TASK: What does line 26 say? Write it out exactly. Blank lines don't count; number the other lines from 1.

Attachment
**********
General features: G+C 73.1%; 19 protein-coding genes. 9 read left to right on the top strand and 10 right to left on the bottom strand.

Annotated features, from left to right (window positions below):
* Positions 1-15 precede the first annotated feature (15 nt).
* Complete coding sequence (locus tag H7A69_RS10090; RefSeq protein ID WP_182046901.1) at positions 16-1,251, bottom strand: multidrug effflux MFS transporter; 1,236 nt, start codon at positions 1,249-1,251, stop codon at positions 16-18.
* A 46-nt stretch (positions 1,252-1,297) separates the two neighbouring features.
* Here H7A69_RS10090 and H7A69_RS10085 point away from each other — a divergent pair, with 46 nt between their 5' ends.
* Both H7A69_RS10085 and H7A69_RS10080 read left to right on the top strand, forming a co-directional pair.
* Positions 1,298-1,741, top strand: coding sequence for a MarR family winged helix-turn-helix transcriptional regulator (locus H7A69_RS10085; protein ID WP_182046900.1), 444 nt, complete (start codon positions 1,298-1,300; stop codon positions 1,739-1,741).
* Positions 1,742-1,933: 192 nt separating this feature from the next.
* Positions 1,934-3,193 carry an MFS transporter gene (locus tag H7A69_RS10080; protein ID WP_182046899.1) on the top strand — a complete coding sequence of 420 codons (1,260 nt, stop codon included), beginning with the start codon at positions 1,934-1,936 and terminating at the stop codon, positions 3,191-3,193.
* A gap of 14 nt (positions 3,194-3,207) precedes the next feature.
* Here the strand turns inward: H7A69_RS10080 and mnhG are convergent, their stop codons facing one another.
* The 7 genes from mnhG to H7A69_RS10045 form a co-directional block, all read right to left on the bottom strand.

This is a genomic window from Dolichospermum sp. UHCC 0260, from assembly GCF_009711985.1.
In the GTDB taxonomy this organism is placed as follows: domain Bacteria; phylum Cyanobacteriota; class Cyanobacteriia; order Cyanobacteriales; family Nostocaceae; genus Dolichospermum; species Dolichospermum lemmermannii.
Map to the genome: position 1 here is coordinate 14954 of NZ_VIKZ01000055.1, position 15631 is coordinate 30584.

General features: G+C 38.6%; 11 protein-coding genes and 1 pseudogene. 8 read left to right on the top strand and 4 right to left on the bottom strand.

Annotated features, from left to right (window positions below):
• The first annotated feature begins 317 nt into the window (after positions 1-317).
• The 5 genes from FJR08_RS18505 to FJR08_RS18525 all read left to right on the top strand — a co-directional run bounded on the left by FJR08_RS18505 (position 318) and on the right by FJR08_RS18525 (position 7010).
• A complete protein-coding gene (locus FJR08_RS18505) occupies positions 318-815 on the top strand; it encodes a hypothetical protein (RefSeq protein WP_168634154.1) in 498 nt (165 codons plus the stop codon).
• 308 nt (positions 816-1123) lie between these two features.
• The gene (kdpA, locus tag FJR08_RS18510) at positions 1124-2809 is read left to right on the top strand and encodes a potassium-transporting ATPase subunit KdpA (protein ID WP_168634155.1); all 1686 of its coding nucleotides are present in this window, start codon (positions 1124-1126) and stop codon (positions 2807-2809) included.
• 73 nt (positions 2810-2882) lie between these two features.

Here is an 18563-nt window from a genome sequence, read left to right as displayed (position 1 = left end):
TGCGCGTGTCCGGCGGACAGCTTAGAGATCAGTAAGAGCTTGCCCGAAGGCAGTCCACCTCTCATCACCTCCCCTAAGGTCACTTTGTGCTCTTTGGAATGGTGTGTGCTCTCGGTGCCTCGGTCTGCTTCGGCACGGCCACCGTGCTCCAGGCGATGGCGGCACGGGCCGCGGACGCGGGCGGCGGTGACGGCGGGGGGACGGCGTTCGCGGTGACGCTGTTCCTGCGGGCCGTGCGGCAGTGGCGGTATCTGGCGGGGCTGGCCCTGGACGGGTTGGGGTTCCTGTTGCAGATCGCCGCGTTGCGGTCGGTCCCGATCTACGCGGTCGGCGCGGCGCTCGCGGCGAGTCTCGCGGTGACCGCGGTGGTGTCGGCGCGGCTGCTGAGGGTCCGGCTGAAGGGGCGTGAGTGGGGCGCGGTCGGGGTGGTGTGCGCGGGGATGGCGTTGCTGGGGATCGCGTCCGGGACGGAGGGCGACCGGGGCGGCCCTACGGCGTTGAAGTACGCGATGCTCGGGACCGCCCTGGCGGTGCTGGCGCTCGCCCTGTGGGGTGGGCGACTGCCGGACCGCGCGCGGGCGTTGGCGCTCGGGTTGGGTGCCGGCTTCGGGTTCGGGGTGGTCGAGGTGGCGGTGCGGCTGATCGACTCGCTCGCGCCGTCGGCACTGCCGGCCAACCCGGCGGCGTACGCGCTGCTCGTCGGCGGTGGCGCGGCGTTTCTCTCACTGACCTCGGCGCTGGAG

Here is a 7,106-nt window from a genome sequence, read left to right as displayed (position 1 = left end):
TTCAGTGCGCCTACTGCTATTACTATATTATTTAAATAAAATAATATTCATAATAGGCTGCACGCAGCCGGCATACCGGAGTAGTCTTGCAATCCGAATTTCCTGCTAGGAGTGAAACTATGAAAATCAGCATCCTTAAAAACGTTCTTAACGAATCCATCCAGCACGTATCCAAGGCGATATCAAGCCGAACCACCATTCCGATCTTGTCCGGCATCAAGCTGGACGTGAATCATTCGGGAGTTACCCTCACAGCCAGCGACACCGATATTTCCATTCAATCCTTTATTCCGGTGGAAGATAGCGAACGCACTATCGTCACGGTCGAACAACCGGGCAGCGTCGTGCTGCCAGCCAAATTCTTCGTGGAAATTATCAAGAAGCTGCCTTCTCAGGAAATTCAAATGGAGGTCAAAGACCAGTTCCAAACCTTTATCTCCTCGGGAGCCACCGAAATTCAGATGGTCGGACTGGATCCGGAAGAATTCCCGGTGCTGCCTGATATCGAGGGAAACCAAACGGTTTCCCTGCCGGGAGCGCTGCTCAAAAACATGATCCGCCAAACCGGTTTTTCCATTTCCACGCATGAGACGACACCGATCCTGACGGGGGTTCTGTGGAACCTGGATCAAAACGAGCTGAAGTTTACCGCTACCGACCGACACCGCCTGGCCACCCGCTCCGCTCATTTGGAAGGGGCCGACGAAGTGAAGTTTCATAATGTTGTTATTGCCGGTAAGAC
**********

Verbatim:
TGCGCGTGTCCGGCGGACAGCTTAGAGATCAGTAAGAGCTTGCCCGAAGGCAGTCCACCTCTCATCACCTCCCCTAAGGTCACTTTGTGCTCTTTGGAATGGTGTGTGCTCTCGGTGCCTCGGTCTGCTTCGGCACGGCCACCGTGCTCCAGGCGATGGCGGCACGGGCCGCGGACGCGGGCGGCGGTGACGGCGGGGGGACGGCGTTCGCGGTGACGCTGTTCCTGCGGGCCGTGCGGCAGTGGCGGTATCTGGCGGGGCTGGCCCTGGACGGGTTGGGGTTCCTGTTGCAGATCGCCGCGTTGCGGTCGGTCCCGATCTACGCGGTCGGCGCGGCGCTCGCGGCGAGTCTCGCGGTGACCGCGGTGGTGTCGGCGCGGCTGCTGAGGGTCCGGCTGAAGGGGCGTGAGTGGGGCGCGGTCGGGGTGGTGTGCGCGGGGATGGCGTTGCTGGGGATCGCGTCCGGGACGGAGGGCGACCGGGGCGGCCCTACGGCGTTGAAGTACGCGATGCTCGGGACCGCCCTGGCGGTGCTGGCGCTCGCCCTGTGGGGTGGGCGACTGCCGGACCGCGCGCGGGCGTTGGCGCTCGGGTTGGGTGCCGGCTTCGGGTTCGGGGTGGTCGAGGTGGCGGTGCGGCTGATCGACTCGCTCGCGCCGTCGGCACTGCCGGCCAACCCGGCGGCGTACGCGCTGCTCGTCGGCGGTGGCGCGGCGTTTCTCTCACTGACCTCGGCGCTGGAG